For once Samiah is putting herself first, and that includes finally developing the app she's always dreamed of creating. Which is the exact moment she meets the deliciously sexy, honey-eyed Daniel Collins at work. What are the chances? When it comes to love, there's no such thing as a coincidence. But is Daniel really boyfriend material or is he maybe just a little too good to be true?

At A Glance: This rom-com follows three women who, via Twitter, realize they were all played by the same guy. When the girls develop a friendship they set the goal to focus on themselves and pursue their dreams. But just when Samiah dives into her career she falls for a guy at work. Like many romances the plot is fairly predictable but the character ate rational, logical and competent. There are a handful of sexual scenes so if that isn’t for you this might not be a good pick. However, if you love a good romance, you won’t want to miss this one!

Spine Logo: Yes

Comparable BOTM Titles: The Kiss Quotient by Helen Hoang; Get A Life Chloe Brown by Talia Hibbert

A Good Marriage by Kimberly McCreight

A Good Marriage by Kimberly McCreight
on May 5, 2020

Big Little Lies meets Presumed Innocent in this riveting novel from the New York Times bestselling author of Reconstructing Amelia, in which a woman’s brutal murder reveals the perilous compromises some couples make—and the secrets they keep—in order to stay together.
Lizzie Kitsakis is working late when she gets the call. Grueling hours are standard at elite law firms like Young & Crane, but they’d be easier to swallow if Lizzie was there voluntarily. Until recently, she’d been a happily underpaid federal prosecutor. That job and her brilliant, devoted husband Sam—she had everything she’d ever wanted. And then, suddenly, it all fell apart.
No. That’s a lie. It wasn’t sudden, was it? Long ago the cracks in Lizzie’s marriage had started to show. She was just good at averting her eyes.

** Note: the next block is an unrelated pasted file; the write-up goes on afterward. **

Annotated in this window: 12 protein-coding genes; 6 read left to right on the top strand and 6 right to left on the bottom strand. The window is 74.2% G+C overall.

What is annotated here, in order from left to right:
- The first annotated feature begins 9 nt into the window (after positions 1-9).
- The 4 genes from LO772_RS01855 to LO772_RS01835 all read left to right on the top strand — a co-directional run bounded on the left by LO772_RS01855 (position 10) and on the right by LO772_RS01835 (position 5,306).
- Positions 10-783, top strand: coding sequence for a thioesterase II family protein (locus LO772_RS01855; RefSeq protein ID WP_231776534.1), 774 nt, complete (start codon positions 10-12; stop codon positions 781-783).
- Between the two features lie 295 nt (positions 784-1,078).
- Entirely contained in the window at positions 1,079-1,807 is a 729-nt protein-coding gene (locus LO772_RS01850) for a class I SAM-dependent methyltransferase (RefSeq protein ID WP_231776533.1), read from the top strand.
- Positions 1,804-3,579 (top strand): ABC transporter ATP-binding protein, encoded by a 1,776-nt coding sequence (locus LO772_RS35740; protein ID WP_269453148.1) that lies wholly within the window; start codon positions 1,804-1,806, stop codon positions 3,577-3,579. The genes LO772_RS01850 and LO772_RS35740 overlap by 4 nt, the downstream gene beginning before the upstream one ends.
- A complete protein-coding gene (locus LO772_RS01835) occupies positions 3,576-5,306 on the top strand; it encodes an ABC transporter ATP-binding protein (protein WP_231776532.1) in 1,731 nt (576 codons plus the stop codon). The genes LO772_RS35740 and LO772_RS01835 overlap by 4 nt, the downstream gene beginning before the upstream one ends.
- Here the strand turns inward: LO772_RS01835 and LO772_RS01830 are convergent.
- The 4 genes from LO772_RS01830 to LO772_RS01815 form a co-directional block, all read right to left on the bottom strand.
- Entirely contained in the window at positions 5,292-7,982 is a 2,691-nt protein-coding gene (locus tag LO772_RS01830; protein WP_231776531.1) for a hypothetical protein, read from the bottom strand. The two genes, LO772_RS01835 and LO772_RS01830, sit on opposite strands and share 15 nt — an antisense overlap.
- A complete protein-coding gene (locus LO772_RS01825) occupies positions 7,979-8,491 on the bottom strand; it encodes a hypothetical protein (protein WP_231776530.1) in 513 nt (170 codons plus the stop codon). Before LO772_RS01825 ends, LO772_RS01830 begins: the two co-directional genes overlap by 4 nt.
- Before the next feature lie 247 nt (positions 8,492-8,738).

The last thing Lizzie needs right now is a call from an inmate at Rikers asking for help—even if Zach Grayson is an old friend. But Zach is desperate: his wife, Amanda, has been found dead at the bottom of the stairs in their Brooklyn brownstone. And Zach’s the primary suspect.
As Lizzie is drawn into the dark heart of idyllic Park Slope, she learns that Zach and Amanda weren’t what they seemed—and that their friends, a close-knit group of fellow parents at the exclusive Grace Hall private school, might be protecting troubling secrets of their own. In the end, she’s left wondering not only whether her own marriage can be saved, but what it means to have a good marriage in the first place.

At A Glance: This is a domestic thriller and before you scroll on because you are tired of domestic suspsense, know that reviewers who acknowledge the ubiqitousness of such novels loved this book. The book follows a husband who is accused of his wife’s murder and calls on our protagonist Lizzie to represent him in court. Reviewers describe it as: smart, sharp and layered. Noteably, there are little twists and reveals throughout novel, giving McCreight’s latest work a page-turner like quality that doesn’t hold back until the last ten pages. It’s a bit lengthy, about 400 pages, but it’s worth picking up if you (like me) are craving a good thriller.

Spine Logo: Yes

Comparable BOTM Titles: The Couple Next Door by Shari Lapena; The Wives by Tarryn Fisher


The Book of Longings by Sue Monk Kidd

The Book of Longings by Sue Monk Kidd
on April 21, 2020

“I am Ana. I was the wife of Jesus.” So begins the new novel from the number one New York Times bestselling author of The Secret Life of Bees and The Invention of Wings, an extraordinary story set in the first century about a woman who finds her voice and her destiny in a time of great despair and great hope.
In her fourth work of fiction, Sue Monk Kidd brings her acclaimed narrative gifts to imagine the story of a young woman named Ana. Raised in a wealthy family in Sepphoris with ties to the ruler of Galilee, she is rebellious and ambitious, a relentless seeker with a brilliant, curious mind and a daring spirit. She yearns for a pursuit worthy of her life, but finds no outlet for her considerable talents. Defying the expectations placed on women, she engages in furtive scholarly pursuits and writes secret narratives about neglected and silenced women. When she meets the eighteen-year-old Jesus, each is drawn to and enriched by the other’s spiritual and philosophical ideas. He becomes a floodgate for her intellect, but also the awakener of her heart.